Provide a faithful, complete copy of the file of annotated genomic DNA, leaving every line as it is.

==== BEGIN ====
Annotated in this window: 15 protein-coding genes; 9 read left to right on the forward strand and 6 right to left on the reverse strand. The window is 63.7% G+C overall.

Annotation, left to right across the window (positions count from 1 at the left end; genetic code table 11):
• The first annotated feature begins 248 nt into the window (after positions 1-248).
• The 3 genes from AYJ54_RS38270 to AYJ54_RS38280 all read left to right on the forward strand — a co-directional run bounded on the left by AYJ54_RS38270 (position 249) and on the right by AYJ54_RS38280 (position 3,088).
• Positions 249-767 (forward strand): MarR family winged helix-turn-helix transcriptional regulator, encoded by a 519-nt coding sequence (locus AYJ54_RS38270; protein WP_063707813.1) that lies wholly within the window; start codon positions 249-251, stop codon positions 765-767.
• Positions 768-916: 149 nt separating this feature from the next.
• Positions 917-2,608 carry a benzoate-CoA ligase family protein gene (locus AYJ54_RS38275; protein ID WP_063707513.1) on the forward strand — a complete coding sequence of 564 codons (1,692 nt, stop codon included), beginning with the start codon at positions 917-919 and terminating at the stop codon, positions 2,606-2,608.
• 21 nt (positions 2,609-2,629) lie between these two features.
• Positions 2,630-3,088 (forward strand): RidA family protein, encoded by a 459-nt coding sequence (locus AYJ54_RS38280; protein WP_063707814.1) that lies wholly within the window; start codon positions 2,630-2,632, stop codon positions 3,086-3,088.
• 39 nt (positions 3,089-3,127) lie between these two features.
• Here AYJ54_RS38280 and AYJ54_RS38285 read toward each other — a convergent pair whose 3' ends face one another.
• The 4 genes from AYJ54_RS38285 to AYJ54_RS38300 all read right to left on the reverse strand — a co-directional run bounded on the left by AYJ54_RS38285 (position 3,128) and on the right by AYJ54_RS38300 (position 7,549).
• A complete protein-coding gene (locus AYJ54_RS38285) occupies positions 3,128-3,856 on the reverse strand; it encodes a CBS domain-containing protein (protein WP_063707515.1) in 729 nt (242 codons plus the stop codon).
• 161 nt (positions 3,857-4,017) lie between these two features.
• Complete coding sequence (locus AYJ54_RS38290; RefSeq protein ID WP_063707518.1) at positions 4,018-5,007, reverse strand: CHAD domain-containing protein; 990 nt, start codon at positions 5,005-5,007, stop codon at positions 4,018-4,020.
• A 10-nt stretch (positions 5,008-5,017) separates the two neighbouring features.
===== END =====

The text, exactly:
Annotated in this window: 15 protein-coding genes; 9 read left to right on the forward strand and 6 right to left on the reverse strand. The window is 63.7% G+C overall.

Annotation, left to right across the window (positions count from 1 at the left end; genetic code table 11):
• The first annotated feature begins 248 nt into the window (after positions 1-248).
• The 3 genes from AYJ54_RS38270 to AYJ54_RS38280 all read left to right on the forward strand — a co-directional run bounded on the left by AYJ54_RS38270 (position 249) and on the right by AYJ54_RS38280 (position 3,088).
• Positions 249-767 (forward strand): MarR family winged helix-turn-helix transcriptional regulator, encoded by a 519-nt coding sequence (locus AYJ54_RS38270; protein WP_063707813.1) that lies wholly within the window; start codon positions 249-251, stop codon positions 765-767.
• Positions 768-916: 149 nt separating this feature from the next.
• Positions 917-2,608 carry a benzoate-CoA ligase family protein gene (locus AYJ54_RS38275; protein ID WP_063707513.1) on the forward strand — a complete coding sequence of 564 codons (1,692 nt, stop codon included), beginning with the start codon at positions 917-919 and terminating at the stop codon, positions 2,606-2,608.
• 21 nt (positions 2,609-2,629) lie between these two features.
• Positions 2,630-3,088 (forward strand): RidA family protein, encoded by a 459-nt coding sequence (locus AYJ54_RS38280; protein WP_063707814.1) that lies wholly within the window; start codon positions 2,630-2,632, stop codon positions 3,086-3,088.
• 39 nt (positions 3,089-3,127) lie between these two features.
• Here AYJ54_RS38280 and AYJ54_RS38285 read toward each other — a convergent pair whose 3' ends face one another.
• The 4 genes from AYJ54_RS38285 to AYJ54_RS38300 all read right to left on the reverse strand — a co-directional run bounded on the left by AYJ54_RS38285 (position 3,128) and on the right by AYJ54_RS38300 (position 7,549).
• A complete protein-coding gene (locus AYJ54_RS38285) occupies positions 3,128-3,856 on the reverse strand; it encodes a CBS domain-containing protein (protein WP_063707515.1) in 729 nt (242 codons plus the stop codon).
• 161 nt (positions 3,857-4,017) lie between these two features.
• Complete coding sequence (locus AYJ54_RS38290; RefSeq protein ID WP_063707518.1) at positions 4,018-5,007, reverse strand: CHAD domain-containing protein; 990 nt, start codon at positions 5,005-5,007, stop codon at positions 4,018-4,020.
• A 10-nt stretch (positions 5,008-5,017) separates the two neighbouring features.